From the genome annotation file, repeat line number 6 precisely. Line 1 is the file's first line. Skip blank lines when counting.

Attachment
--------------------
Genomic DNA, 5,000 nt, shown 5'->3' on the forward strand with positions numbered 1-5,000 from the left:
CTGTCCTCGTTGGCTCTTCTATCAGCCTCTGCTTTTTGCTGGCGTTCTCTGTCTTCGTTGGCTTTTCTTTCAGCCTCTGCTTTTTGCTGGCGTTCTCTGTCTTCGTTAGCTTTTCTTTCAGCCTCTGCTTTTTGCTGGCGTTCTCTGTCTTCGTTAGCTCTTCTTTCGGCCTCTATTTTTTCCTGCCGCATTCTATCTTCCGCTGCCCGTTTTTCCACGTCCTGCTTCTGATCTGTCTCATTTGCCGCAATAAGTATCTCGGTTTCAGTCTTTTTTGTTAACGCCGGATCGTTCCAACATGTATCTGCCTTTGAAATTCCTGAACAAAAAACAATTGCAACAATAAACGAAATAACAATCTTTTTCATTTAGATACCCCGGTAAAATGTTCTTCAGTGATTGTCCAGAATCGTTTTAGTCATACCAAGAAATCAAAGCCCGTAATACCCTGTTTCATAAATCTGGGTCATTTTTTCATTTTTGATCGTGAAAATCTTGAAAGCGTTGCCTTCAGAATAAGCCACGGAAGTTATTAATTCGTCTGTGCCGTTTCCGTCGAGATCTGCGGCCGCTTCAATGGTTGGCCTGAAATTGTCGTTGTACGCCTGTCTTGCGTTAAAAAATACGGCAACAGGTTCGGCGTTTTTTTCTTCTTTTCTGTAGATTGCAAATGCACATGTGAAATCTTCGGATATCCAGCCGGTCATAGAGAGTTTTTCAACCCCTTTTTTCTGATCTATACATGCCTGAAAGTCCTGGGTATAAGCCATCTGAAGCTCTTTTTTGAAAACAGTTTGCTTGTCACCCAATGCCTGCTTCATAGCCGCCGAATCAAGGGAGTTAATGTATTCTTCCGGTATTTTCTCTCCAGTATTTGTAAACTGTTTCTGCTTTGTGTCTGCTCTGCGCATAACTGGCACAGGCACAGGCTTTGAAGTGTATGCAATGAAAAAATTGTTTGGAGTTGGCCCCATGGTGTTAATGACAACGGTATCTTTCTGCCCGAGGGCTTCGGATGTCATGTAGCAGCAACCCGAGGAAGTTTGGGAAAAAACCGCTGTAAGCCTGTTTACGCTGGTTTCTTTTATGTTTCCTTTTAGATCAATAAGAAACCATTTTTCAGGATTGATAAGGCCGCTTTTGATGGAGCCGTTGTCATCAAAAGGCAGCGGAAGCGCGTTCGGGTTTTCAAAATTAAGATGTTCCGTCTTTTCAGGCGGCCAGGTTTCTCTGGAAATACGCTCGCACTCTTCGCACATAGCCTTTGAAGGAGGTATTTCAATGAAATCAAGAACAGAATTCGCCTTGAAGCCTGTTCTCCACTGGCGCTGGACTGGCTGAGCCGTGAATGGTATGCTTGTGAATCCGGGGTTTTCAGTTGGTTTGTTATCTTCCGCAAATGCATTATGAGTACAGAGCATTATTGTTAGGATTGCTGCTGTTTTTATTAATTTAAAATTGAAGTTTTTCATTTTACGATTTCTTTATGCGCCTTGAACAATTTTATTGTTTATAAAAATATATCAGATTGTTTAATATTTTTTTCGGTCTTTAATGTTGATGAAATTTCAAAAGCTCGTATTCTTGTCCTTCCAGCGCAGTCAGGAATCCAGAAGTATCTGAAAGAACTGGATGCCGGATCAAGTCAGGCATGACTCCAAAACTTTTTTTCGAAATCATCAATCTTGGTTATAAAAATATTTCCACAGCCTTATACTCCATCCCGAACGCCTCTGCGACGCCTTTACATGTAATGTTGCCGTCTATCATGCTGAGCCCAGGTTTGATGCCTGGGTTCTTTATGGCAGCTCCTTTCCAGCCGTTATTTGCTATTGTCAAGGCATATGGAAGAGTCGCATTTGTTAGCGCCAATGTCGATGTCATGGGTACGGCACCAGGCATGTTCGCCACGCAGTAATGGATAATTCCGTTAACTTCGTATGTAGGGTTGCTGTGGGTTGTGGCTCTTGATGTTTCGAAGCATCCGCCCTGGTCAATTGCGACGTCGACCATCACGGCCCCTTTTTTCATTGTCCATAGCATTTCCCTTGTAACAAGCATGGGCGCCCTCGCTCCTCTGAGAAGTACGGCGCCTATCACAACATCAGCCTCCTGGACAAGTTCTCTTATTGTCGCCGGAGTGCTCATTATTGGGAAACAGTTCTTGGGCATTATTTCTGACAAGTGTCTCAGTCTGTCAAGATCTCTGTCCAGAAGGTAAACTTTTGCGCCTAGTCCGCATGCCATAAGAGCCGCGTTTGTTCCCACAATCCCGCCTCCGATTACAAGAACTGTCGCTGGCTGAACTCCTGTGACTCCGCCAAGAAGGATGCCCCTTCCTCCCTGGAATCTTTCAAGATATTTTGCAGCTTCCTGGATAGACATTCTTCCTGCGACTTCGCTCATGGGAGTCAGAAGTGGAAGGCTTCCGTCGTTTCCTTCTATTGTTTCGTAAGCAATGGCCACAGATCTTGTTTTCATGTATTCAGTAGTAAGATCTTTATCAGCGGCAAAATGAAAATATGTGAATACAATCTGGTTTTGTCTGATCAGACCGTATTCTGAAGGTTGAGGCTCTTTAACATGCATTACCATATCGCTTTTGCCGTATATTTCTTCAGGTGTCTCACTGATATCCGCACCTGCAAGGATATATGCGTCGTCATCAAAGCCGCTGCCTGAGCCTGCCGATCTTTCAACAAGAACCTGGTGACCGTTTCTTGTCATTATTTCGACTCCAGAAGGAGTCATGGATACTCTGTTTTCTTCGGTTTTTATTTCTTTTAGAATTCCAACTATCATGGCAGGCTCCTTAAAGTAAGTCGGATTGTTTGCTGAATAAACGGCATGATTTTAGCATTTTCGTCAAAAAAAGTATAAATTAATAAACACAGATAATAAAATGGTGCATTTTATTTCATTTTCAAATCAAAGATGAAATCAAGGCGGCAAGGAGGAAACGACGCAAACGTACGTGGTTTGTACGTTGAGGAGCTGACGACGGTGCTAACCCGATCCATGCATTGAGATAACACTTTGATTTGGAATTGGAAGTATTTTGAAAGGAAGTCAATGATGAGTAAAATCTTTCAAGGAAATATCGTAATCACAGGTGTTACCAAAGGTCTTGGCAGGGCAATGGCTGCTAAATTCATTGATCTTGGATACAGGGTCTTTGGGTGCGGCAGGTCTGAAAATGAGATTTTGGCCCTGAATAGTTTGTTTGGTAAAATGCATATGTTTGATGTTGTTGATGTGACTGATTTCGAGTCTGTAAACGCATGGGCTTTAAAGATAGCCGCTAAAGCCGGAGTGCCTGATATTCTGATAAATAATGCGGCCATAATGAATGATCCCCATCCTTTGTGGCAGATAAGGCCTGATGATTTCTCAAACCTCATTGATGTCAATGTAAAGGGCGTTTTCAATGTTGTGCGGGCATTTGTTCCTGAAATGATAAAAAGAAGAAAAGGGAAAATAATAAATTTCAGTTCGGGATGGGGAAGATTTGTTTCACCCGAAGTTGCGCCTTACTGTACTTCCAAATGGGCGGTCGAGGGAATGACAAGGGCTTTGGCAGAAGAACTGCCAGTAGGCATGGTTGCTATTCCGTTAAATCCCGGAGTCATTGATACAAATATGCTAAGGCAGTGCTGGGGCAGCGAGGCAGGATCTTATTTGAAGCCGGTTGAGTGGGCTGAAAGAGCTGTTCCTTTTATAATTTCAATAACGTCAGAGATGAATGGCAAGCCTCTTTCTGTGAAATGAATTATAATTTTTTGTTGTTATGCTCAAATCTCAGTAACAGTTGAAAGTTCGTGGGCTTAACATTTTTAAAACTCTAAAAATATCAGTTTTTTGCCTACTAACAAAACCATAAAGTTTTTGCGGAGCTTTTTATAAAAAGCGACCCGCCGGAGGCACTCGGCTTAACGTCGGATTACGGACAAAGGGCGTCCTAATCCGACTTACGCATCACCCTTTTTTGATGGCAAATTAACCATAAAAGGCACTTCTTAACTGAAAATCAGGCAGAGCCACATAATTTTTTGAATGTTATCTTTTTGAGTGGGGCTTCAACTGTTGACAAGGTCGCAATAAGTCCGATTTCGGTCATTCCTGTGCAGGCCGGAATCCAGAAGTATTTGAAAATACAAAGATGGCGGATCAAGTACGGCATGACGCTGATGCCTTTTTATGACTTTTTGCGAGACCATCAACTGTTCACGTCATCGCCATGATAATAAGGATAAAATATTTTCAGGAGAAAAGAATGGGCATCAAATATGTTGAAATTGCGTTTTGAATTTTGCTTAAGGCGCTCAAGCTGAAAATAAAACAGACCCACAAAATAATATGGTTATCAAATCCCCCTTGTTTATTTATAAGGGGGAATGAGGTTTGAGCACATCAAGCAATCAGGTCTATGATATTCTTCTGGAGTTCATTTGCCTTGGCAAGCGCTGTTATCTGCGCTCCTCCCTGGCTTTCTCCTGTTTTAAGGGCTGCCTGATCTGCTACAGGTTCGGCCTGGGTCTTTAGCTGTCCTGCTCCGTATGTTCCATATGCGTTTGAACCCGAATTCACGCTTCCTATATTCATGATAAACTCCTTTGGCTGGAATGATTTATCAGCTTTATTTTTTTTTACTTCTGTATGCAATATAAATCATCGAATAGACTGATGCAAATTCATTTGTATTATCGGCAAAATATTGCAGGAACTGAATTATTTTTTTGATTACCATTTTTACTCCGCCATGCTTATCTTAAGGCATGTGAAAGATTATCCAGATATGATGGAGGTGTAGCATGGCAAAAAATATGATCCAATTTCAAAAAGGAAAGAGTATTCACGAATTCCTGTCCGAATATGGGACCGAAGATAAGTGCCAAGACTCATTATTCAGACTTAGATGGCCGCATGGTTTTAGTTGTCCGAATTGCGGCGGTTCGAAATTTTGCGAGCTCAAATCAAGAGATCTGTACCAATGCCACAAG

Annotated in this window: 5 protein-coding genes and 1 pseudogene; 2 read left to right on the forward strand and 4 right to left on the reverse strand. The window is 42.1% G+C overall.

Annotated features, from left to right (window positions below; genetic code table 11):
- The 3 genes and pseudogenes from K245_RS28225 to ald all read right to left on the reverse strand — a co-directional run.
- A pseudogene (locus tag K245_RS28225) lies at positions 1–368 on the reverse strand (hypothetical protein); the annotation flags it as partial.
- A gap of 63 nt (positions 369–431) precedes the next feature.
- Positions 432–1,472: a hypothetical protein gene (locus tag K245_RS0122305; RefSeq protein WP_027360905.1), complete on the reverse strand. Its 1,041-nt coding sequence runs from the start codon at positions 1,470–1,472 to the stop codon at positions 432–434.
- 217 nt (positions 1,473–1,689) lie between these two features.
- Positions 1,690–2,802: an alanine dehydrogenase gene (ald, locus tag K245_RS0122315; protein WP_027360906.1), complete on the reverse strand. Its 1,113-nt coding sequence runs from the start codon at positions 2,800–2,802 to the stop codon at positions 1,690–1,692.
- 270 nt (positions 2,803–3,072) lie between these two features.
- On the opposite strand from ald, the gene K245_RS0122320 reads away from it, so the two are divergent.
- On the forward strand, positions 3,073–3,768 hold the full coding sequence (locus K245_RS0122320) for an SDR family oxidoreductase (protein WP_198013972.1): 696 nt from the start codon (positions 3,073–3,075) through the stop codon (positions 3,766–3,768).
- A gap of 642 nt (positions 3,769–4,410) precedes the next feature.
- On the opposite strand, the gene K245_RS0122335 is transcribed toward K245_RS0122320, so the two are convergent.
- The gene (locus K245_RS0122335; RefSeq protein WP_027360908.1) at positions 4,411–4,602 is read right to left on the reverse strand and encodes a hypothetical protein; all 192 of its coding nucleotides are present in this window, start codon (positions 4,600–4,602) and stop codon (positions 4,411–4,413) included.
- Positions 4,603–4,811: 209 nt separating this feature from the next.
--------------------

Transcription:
- A pseudogene (locus tag K245_RS28225) lies at positions 1–368 on the reverse strand (hypothetical protein); the annotation flags it as partial.